Search The Line of Best Fit
Search The Line of Best Fit

Alicia Keys proves that she’s still a force to be reckoned with on Alicia


Release date: 18 September 2020
Alicia album
24 September 2020, 11:48 Written by Udit Mahalingam
One of the most illustrious multi-hyphenates in recent music history, Alicia Keys represents a strand of traditionalism within mainstream pop and R&B music – propelled, in part, by her emergence at the height of the late ‘90s neo-soul movement.

The influence of her genre-spanning discography, and indeed her air of mystery, can be felt in the slew of artists that have debuted in her wake. Nevertheless, such an approach to stardom, though the catalyst for a pointedly introspective sort of artistry, also yields an element of stagnancy in a musician’s late-career material. Indeed, the critical response to Keys’ last album, Here, can be described as one of appreciative apathy, with many commending the singer’s musicality whilst critiquing the increasingly formulaic nature of her songwriting.

Where Alicia, the singer’s latest studio album, fits within the broad spectrum of her career, remains to be seen. A rolodex of orchestral pop, acoustic soul, and jittery contemporary R&B, it's less a revelation and more a re-statement of the singer’s identity, harkening back to the sounds of the singer’s past with a half-open eye to the future. “Truth Without Love”, the album’s opening track, offers us a thesis for the rest of the album, setting the scene against a crescendo of whirring strings and piano keys: “What if I wasn’t Alicia? Would it please ya? / How would I feed ya? / What if to you, I was just a leecher / Why would I need ya? / Why would I need ya?”.

As much a retort to her detractors as a reminder of her staying power, “Truth Without Love” frames the rest of the album as a composite sketch of the Keys’ discography, etching its contours in the slow and sleek funk of “Time Machine”, the country-infused “Gramercy Park”, and the motivational pop of “Underdog” and “Good Job”.

The more enigmatic moments on Alicia manifest in its collaborations, with the singer recruiting figures from across the various stylistic niches of R&B. “3 Hour Drive”, featuring British soul singer Sampha, is a particular track of note, with both singers trading kisses against a hazy, nocturnal backdrop: “I can’t deny / As hard as I try / That you give me life / You give me life”. The infectious simplicity of the song is equally balanced by the understated, devastating melancholy of “You Save Me”, a duet with emerging R&B heavyweight Snoh Alegra: “And if I could stay / I’ll stay here forever / And if I could be here, we’ll be here together”.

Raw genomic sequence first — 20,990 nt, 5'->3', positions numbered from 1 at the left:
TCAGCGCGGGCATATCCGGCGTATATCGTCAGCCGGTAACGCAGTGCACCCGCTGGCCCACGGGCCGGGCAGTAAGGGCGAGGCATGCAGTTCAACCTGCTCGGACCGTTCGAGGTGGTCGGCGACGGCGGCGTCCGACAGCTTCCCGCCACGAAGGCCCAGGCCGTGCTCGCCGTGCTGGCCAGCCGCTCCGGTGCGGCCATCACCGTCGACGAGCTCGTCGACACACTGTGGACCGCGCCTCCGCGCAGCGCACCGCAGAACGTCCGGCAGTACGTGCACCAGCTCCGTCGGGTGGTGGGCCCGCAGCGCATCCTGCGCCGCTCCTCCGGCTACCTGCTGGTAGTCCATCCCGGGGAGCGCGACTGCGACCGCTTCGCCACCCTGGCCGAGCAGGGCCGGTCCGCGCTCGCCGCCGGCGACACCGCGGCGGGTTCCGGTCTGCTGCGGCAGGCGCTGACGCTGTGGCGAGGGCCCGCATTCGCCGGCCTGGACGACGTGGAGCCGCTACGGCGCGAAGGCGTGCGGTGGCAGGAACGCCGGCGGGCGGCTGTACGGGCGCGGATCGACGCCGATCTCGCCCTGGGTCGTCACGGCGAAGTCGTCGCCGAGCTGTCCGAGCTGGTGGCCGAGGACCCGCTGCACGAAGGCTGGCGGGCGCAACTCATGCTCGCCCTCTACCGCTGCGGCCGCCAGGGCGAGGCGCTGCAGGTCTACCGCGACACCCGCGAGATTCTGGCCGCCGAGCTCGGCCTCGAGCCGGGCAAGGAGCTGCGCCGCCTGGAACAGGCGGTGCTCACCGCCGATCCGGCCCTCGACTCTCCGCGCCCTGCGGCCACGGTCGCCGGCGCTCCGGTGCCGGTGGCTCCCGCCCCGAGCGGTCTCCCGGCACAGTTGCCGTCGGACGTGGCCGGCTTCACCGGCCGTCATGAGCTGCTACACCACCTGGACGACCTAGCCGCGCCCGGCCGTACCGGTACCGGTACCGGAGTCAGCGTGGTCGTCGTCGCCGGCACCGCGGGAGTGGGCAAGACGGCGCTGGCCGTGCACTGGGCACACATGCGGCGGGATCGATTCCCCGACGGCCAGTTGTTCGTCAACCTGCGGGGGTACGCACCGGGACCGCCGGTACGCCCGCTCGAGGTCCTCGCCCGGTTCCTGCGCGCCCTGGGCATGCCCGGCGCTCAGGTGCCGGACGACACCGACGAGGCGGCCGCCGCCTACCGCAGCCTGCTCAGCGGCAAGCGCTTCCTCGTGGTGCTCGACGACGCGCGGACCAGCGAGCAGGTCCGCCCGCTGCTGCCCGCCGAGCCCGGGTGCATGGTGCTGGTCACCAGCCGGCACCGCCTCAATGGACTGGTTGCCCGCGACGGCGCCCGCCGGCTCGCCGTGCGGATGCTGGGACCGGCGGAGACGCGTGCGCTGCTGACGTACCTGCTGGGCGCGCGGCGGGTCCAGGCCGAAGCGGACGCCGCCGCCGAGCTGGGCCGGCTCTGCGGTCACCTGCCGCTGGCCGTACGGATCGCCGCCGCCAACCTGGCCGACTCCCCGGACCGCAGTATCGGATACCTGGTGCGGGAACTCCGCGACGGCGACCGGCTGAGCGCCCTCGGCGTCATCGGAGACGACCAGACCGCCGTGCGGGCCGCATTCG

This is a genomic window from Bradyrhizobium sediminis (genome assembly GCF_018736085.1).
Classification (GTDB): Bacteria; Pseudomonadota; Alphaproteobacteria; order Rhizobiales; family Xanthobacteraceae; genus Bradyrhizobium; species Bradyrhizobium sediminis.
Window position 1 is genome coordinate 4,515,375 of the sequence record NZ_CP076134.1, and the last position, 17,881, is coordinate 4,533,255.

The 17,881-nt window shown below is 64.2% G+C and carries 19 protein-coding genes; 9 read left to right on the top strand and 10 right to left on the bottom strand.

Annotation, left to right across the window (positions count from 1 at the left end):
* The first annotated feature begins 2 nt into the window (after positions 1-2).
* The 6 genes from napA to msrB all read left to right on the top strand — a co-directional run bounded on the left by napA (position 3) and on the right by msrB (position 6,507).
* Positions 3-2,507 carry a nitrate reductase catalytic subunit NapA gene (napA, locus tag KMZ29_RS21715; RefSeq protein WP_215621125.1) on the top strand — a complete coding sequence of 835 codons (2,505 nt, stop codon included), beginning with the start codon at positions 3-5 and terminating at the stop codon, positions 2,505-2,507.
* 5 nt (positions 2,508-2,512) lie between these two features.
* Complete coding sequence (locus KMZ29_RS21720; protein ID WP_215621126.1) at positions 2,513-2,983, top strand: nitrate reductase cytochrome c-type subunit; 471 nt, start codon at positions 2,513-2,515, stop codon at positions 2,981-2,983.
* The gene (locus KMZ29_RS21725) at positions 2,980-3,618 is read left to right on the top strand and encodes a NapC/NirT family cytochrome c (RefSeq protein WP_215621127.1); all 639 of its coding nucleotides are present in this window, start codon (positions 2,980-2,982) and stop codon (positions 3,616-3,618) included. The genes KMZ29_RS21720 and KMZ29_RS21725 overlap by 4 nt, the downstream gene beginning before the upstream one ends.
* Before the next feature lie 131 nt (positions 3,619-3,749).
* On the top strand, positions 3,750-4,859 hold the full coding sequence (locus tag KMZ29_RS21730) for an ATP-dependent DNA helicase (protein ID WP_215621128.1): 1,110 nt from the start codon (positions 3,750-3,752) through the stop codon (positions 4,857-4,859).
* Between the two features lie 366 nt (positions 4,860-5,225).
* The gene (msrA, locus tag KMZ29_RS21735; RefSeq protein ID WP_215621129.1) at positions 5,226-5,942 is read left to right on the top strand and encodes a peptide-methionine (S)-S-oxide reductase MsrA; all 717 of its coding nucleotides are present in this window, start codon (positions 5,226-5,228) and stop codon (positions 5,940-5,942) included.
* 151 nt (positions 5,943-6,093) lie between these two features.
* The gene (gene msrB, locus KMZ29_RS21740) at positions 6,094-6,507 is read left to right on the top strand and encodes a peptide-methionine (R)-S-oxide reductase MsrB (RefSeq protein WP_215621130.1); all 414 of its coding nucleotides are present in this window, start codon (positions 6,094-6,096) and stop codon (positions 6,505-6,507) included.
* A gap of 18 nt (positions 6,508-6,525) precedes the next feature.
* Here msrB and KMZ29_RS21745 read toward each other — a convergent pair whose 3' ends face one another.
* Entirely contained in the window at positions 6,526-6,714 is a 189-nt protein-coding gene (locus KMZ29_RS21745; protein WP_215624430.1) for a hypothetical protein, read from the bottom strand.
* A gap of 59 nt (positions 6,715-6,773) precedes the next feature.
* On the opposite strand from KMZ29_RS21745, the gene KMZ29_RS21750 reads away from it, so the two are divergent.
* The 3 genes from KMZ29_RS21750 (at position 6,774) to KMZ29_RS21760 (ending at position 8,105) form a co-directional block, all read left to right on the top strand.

Elsewhere, Keys gets down and dirty on the Miguel assisted “Show Me Love” and the Motown-channeling “Jill Scott”, featuring a spoken interlude from the titular singer herself. Whilst “Me x 7”, featuring hip-hop avant-garde Tierra Whack, stumbles in its attempt to recreate the cutting edge of the artist’s classic love-gone-wrong anthem “Fallen”, Keys picks herself up with a little help from Khalid on the slow jam “So Done” with a blunt declaration of independence: “I’m living the way I want / I’m living the way I want”.

Such a statement captures the ultimate essence of the album. Re-iterating and celebrating the singer’s identity without a care for the all-too-common pressures on late-career female musicians, Alicia offers its listeners with the ultimate microcosm of the singer’s discography thus far, re-positioning Keys as a force to be reckoned in today’s musical landscape.

Share article

Get the Best Fit take on the week in music direct to your inbox every Friday

Read next